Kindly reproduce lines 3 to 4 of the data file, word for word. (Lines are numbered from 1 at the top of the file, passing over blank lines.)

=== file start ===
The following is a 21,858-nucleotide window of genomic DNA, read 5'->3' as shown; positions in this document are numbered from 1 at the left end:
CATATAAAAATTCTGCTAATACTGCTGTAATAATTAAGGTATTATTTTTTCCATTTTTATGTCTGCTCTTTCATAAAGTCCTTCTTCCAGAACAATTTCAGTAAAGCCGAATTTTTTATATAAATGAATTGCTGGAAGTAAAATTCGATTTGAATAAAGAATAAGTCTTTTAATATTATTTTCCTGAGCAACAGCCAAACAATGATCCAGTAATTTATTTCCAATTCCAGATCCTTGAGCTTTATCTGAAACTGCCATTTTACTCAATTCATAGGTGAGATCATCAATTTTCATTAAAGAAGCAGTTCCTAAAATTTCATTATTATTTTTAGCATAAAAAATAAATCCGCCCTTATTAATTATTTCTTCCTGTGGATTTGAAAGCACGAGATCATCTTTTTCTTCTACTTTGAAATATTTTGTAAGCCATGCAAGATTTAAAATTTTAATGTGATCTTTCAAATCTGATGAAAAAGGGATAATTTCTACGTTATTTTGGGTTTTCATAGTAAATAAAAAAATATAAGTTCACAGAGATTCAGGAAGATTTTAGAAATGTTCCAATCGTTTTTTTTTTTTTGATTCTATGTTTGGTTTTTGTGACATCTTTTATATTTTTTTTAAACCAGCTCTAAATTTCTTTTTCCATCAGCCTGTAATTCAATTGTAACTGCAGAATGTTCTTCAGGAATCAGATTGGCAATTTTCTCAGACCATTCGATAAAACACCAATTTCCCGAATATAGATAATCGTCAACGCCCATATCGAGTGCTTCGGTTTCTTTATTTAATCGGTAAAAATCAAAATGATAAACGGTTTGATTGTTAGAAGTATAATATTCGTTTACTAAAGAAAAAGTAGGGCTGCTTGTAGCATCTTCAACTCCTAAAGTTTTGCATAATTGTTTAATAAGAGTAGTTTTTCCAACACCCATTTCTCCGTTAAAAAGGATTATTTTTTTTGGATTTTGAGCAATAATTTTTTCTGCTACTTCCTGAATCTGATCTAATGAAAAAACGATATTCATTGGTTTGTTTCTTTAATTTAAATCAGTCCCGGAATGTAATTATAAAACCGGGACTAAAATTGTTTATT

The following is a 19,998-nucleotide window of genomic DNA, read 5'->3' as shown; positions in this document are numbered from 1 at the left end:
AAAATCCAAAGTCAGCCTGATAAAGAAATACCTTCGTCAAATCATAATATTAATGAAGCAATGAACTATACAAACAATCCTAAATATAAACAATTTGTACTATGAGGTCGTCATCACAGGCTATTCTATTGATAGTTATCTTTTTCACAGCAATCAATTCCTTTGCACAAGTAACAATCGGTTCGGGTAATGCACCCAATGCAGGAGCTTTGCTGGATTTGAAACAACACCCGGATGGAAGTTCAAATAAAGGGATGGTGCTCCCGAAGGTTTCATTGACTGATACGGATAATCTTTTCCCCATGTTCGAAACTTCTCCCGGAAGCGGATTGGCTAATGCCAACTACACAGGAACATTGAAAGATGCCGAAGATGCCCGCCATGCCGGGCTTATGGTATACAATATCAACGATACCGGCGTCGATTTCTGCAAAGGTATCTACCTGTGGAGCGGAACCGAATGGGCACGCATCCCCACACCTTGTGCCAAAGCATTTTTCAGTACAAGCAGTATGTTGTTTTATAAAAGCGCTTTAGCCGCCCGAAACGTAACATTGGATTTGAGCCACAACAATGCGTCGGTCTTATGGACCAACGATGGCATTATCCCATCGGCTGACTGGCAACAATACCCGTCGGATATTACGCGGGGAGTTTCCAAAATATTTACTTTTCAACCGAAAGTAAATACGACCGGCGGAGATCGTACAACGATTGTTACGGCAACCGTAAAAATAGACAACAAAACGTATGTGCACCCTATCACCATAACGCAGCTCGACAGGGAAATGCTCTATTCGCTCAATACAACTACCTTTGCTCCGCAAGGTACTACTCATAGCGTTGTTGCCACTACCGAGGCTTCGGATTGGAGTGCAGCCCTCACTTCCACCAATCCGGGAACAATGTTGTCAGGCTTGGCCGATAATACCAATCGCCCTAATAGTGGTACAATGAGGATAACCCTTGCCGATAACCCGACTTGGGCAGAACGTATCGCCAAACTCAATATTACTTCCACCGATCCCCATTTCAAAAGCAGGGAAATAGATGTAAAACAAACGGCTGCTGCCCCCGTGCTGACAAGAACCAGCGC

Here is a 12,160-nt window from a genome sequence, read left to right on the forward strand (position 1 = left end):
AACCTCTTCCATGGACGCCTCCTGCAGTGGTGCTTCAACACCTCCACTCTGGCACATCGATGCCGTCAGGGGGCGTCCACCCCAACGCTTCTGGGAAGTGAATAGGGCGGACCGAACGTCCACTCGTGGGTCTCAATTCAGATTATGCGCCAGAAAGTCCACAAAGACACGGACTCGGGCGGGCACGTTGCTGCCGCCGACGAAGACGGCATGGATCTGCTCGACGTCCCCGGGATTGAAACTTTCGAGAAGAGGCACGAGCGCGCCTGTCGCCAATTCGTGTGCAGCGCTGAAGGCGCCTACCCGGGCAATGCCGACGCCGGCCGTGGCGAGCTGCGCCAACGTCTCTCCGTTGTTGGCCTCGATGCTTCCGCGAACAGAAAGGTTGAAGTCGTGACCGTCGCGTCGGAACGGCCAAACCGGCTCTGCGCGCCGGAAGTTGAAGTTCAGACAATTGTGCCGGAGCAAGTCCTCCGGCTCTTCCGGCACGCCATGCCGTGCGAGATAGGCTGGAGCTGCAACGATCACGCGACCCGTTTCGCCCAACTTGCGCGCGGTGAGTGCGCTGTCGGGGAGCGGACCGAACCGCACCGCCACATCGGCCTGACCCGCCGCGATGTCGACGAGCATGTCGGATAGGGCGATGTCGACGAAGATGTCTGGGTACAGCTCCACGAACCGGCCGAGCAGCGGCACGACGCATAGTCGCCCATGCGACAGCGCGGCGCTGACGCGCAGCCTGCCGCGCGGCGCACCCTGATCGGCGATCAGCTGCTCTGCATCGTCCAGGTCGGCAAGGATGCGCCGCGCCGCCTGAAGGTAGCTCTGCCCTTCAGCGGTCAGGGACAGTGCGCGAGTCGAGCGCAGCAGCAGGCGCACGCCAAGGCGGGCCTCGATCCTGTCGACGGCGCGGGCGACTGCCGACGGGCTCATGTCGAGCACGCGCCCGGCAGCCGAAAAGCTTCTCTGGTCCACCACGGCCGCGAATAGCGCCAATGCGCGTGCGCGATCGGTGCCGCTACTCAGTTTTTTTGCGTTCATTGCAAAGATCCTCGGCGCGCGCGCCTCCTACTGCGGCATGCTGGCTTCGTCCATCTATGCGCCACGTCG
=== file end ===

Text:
The following is a 19,998-nucleotide window of genomic DNA, read 5'->3' as shown; positions in this document are numbered from 1 at the left end:
AAAATCCAAAGTCAGCCTGATAAAGAAATACCTTCGTCAAATCATAATATTAATGAAGCAATGAACTATACAAACAATCCTAAATATAAACAATTTGTACTATGAGGTCGTCATCACAGGCTATTCTATTGATAGTTATCTTTTTCACAGCAATCAATTCCTTTGCACAAGTAACAATCGGTTCGGGTAATGCACCCAATGCAGGAGCTTTGCTGGATTTGAAACAACACCCGGATGGAAGTTCAAATAAAGGGATGGTGCTCCCGAAGGTTTCATTGACTGATACGGATAATCTTTTCCCCATGTTCGAAACTTCTCCCGGAAGCGGATTGGCTAATGCCAACTACACAGGAACATTGAAAGATGCCGAAGATGCCCGCCATGCCGGGCTTATGGTATACAATATCAACGATACCGGCGTCGATTTCTGCAAAGGTATCTACCTGTGGAGCGGAACCGAATGGGCACGCATCCCCACACCTTGTGCCAAAGCATTTTTCAGTACAAGCAGTATGTTGTTTTATAAAAGCGCTTTAGCCGCCCGAAACGTAACATTGGATTTGAGCCACAACAATGCGTCGGTCTTATGGACCAACGATGGCATTATCCCATCGGCTGACTGGCAACAATACCCGTCGGATATTACGCGGGGAGTTTCCAAAATATTTACTTTTCAACCGAAAGTAAATACGACCGGCGGAGATCGTACAACGATTGTTACGGCAACCGTAAAAATAGACAACAAAACGTATGTGCACCCTATCACCATAACGCAGCTCGACAGGGAAATGCTCTATTCGCTCAATACAACTACCTTTGCTCCGCAAGGTACTACTCATAGCGTTGTTGCCACTACCGAGGCTTCGGATTGGAGTGCAGCCCTCACTTCCACCAATCCGGGAACAATGTTGTCAGGCTTGGCCGATAATACCAATCGCCCTAATAGTGGTACAATGAGGATAACCCTTGCCGATAACCCGACTTGGGCAGAACGTATCGCCAAACTCAATATTACTTCCACCGATCCCCATTTCAAAAGCAGGGAAATAGATGTAAAACAAACGGCTGCTGCCCCCGTGCTGACAAGAACCAGCGC